Only the government’s Resolution and Collection Corp. has this year managed to make a large public offer of bank stock related to the repayment programme.

In a global offer managed by Morgan Stanley and Nomura the RCC sold 82.2m shares in Chuo Mitsui Trust at ¥1,054. With 35% of the stock allocated to the international offer, the deal was more than 30 times covered.

However, investors who thought they were getting a bargain — the stock had been trading at ¥1,445 in February — are now sitting on paper losses of about 17% as the stock on December 18 was trading at ¥874.

Merrill’s innovative solution
Investors must therefore be breathing a sigh of relief that the biggest debtor of them all, Resona Holdings, which received a total ¥3tr of taxpayers’ money in 1999 and 2003 in a de facto nationalisation, did not in April attempt a jumbo equity issue in an effort to repay state funds.

Resona’s share price has collapsed since hitting an all time high of ¥499,000 in December 2005. Its stock was worth just ¥193,000 a share on December 18. That is roughly 38% of its highest valuation and very near its recent low of ¥163,000, plumbed on September 25.

It is also well below its April 23 level, when, spurred on by adversity, Merrill Lynch conjured up a unique and creative investment banking solution for Resona’s immediate repayment problem in the form of the privately placed ¥350bn jumbo convertible bond issue of late April.

In the transaction, Resona Holdings issued ¥350bn of convertible preferen ce shares to Merrill Lynch, thereby enabling Resona to repay part of its dues to state by buying back convertible preference stock held by the government’s Deposit Insurance Corp (DIC).

The bank had nearly 11.4bn shares in issue, of which the government directly held about 49%, not including the shares that would be issued if the ¥1.998tr of preference shares the government holds were converted, which would boost the state’s holding to 73%.

Had Resona chosen to work with the government to sell ordinary shares in order to repay ¥350bn of convertible preference stock — the DIC had asked for proposals for such an exercise from investment banks — a deal of that size would have been near impossible to pull off, and even if it had succeeded, investors would have demanded a hefty discount.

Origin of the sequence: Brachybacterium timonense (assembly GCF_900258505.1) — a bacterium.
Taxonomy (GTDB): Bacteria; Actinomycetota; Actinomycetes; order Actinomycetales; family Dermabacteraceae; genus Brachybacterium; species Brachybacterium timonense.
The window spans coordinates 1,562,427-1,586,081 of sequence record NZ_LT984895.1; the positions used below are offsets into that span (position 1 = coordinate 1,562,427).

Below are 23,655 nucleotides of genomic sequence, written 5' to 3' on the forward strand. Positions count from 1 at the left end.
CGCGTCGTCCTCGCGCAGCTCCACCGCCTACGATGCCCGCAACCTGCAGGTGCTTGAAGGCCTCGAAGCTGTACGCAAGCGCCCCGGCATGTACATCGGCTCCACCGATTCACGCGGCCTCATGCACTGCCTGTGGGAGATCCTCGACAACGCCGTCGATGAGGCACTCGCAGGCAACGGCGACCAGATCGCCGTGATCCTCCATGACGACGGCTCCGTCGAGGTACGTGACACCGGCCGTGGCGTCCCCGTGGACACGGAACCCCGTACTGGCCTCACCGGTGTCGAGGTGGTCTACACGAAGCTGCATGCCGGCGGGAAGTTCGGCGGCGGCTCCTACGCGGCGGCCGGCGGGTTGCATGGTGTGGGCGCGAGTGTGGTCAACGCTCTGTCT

"Having substantially rehabilitated its business and needing to repay large amounts of government money, the transaction was characterised by a diverse number of constraints," says Andrew Cooper, head of Pacific Rim equity-linked capital markets at Merrill Lynch.

This he explains, meant a complex and arms-length financing structure that had to offer a guaranteed success, without launch risk. It could not cannibalise demand for any possible selldown of the government’s own stake later. It had to allow Resona scope to use its considerable future forecast earnings to buy any new capital issue back, and lastly it had to be above criticism as regards any effect on the share price.

Resona in focus
The result was a private transaction priced in a rapid ‘club’ bookbuild. The preference shares pay an annual yield of 0.93%, have an effective conversion premium after the contingent conversion (CoCo) mechanism of 32.25% and carry four downward-only conversion price resets.

Merrill Lynch agreed to hold the preference stock on its balance sheet for up to two years and a small group of less than 10 institutional investors sub-participated in the transaction, thereby reducing Merrill’s exposure.

Resona has a soft mandatory call provision after five years, which if exercised would result in dilution of just 2%. From the capital management and return on equity perspectives, the deal allowed Resona to sidestep increasing its issued share capital.

The new convertible preference stock counts as pure tier one capital, as they are perpetual securities with an option but no obligation for Resona to redeem them in the future.

"The soft call feature is vital to the transaction," says Cooper. "As Resona is forecast to be very profitable, the soft call was appealing as Resona has some years to prove its profitability and buy back the instrument if it deems appropriate. After Resona had substantially fixed its business and regained financial stability, it was imperative to make progress in refinancing its capital structure, which bore the scars of the distress it suffered five years ago."

The transaction was worth more than 10% of Resona’s then market capitalisation, and 21% of the freefloat. Moreover, the foreign institutions that might in more bullish times for bank stocks have supported an equity issue were not on the register in the first place — foreign ownership of Resona was then less than 11% at the end of March, whereas for the megabanks such as MUFG and SMFG, with vastly higher market valuations and free floats, the average was 33.7%, headed by SMFG at 40.4%.

The running yield of 0.93% is also cheap, compared to issuing time - limited preferred debt securities, which would cost at least 4% a year. Moreover, to raise ¥350bn through subordinated debt would be extremely tough at home and far from easy offshore.

With stock prices in the bank sector so uniformly weak — SMFG, for example, is trading 43% below its 52 week high — the prospect for bank equity issuance in the near future remains slim.

The megabanks might need funds for refinancing old subordinated debt, but that requirement, as well as their need for additional regulatory capital, will be limited by the retained profits they generate and the
relatively low demand for loans in a low growth Japan. The turnaround banks cannot fill that gap, other than in a piecemeal way.

All of which means that unless someone creates another Resona-style solution, Japanese banks will feature less large in the global capital markets than they have for quite some years.

  • 04 Jan 2008